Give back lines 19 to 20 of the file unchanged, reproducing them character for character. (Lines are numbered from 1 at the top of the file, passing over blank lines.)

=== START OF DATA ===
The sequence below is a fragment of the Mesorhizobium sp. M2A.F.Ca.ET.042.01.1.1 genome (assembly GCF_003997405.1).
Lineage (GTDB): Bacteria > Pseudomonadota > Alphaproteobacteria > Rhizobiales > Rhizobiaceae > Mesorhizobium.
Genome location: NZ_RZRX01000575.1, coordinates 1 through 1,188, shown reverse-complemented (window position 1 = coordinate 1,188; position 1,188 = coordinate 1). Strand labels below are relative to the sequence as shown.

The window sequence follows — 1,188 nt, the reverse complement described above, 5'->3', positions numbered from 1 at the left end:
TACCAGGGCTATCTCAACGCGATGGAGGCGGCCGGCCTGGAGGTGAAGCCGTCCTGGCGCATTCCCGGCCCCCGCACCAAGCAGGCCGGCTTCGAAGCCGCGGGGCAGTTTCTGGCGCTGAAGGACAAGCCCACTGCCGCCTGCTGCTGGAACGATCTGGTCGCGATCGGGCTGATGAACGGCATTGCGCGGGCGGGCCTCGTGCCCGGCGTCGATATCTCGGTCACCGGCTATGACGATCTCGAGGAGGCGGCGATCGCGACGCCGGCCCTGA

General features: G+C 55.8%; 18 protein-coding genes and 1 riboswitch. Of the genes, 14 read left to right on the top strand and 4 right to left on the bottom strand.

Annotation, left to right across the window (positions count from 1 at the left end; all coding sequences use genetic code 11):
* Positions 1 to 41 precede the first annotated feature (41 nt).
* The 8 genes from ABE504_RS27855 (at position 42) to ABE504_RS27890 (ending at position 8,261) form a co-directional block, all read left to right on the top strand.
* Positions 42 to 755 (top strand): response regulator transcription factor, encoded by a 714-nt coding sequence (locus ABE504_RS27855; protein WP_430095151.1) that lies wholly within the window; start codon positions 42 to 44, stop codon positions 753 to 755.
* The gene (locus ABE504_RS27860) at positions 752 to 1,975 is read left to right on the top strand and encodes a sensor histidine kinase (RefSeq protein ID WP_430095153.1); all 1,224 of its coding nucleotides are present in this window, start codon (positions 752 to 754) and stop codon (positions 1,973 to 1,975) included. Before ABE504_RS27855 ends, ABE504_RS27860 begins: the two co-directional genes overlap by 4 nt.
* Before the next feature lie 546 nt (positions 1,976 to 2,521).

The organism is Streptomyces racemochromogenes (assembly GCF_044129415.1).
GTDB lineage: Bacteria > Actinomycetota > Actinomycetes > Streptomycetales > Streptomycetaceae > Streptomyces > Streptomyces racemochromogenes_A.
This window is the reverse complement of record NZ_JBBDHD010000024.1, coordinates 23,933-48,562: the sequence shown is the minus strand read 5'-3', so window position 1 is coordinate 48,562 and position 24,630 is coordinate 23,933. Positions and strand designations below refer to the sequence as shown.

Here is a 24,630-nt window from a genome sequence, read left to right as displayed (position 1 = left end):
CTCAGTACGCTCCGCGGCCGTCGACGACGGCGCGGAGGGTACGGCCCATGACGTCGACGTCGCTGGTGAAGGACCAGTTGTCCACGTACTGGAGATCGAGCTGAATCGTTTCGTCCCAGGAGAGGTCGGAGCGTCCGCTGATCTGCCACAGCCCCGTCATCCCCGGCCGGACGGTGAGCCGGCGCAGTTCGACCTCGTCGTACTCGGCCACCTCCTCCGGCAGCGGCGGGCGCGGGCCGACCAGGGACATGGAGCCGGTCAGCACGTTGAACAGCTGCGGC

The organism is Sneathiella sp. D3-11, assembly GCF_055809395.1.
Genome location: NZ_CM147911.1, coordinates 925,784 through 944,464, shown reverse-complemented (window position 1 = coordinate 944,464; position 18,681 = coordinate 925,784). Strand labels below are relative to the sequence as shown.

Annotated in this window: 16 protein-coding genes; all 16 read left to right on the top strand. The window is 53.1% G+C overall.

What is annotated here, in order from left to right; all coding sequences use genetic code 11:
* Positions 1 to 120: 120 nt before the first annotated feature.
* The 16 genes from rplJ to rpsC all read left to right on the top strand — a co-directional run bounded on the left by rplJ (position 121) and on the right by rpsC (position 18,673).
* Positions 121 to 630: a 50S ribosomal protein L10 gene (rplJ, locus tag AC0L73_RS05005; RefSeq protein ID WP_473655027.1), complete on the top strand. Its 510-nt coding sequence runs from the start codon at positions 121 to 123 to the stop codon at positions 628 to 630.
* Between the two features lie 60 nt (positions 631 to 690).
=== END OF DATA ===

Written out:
Genome location: NZ_CM147911.1, coordinates 925,784 through 944,464, shown reverse-complemented (window position 1 = coordinate 944,464; position 18,681 = coordinate 925,784). Strand labels below are relative to the sequence as shown.

Annotated in this window: 16 protein-coding genes; all 16 read left to right on the top strand. The window is 53.1% G+C overall.